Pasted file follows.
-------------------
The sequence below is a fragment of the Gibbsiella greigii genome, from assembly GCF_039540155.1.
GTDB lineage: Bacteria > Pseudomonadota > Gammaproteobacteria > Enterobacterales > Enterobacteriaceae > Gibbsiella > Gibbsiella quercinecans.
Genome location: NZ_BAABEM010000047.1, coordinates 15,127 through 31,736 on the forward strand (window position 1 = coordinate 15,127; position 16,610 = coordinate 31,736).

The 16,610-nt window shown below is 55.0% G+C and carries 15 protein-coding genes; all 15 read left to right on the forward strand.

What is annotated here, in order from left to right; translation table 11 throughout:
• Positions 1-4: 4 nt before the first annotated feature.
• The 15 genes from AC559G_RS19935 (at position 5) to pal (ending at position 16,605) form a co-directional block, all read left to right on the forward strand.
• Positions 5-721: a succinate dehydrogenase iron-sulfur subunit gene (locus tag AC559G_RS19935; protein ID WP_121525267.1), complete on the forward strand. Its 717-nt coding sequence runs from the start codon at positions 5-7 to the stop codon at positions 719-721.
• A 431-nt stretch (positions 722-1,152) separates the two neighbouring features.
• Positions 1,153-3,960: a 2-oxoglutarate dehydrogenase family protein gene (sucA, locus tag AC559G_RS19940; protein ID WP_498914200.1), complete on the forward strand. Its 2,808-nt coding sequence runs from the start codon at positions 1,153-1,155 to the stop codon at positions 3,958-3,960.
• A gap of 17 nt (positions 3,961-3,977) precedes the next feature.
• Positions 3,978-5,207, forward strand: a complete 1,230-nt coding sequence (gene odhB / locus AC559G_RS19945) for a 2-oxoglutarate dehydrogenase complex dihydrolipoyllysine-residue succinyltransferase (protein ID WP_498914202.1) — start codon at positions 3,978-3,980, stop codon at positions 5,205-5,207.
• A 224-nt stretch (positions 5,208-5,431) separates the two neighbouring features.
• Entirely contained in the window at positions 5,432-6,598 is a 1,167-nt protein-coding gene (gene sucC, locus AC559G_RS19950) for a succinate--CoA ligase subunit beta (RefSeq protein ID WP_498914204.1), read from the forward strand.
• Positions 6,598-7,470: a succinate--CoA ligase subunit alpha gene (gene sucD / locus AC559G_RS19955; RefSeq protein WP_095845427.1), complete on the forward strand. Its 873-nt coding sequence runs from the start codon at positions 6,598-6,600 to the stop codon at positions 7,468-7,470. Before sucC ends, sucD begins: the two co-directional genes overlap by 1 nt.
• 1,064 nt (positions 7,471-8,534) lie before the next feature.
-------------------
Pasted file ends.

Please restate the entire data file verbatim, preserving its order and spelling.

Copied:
The sequence below is a fragment of the Gibbsiella greigii genome, from assembly GCF_039540155.1.
GTDB lineage: Bacteria > Pseudomonadota > Gammaproteobacteria > Enterobacterales > Enterobacteriaceae > Gibbsiella > Gibbsiella quercinecans.
Genome location: NZ_BAABEM010000047.1, coordinates 15,127 through 31,736 on the forward strand (window position 1 = coordinate 15,127; position 16,610 = coordinate 31,736).

The 16,610-nt window shown below is 55.0% G+C and carries 15 protein-coding genes; all 15 read left to right on the forward strand.

What is annotated here, in order from left to right; translation table 11 throughout:
• Positions 1-4: 4 nt before the first annotated feature.
• The 15 genes from AC559G_RS19935 (at position 5) to pal (ending at position 16,605) form a co-directional block, all read left to right on the forward strand.
• Positions 5-721: a succinate dehydrogenase iron-sulfur subunit gene (locus tag AC559G_RS19935; protein ID WP_121525267.1), complete on the forward strand. Its 717-nt coding sequence runs from the start codon at positions 5-7 to the stop codon at positions 719-721.
• A 431-nt stretch (positions 722-1,152) separates the two neighbouring features.
• Positions 1,153-3,960: a 2-oxoglutarate dehydrogenase family protein gene (sucA, locus tag AC559G_RS19940; protein ID WP_498914200.1), complete on the forward strand. Its 2,808-nt coding sequence runs from the start codon at positions 1,153-1,155 to the stop codon at positions 3,958-3,960.
• A gap of 17 nt (positions 3,961-3,977) precedes the next feature.
• Positions 3,978-5,207, forward strand: a complete 1,230-nt coding sequence (gene odhB / locus AC559G_RS19945) for a 2-oxoglutarate dehydrogenase complex dihydrolipoyllysine-residue succinyltransferase (protein ID WP_498914202.1) — start codon at positions 3,978-3,980, stop codon at positions 5,205-5,207.
• A 224-nt stretch (positions 5,208-5,431) separates the two neighbouring features.
• Entirely contained in the window at positions 5,432-6,598 is a 1,167-nt protein-coding gene (gene sucC, locus AC559G_RS19950) for a succinate--CoA ligase subunit beta (RefSeq protein ID WP_498914204.1), read from the forward strand.
• Positions 6,598-7,470: a succinate--CoA ligase subunit alpha gene (gene sucD / locus AC559G_RS19955; RefSeq protein WP_095845427.1), complete on the forward strand. Its 873-nt coding sequence runs from the start codon at positions 6,598-6,600 to the stop codon at positions 7,468-7,470. Before sucC ends, sucD begins: the two co-directional genes overlap by 1 nt.
• 1,064 nt (positions 7,471-8,534) lie before the next feature.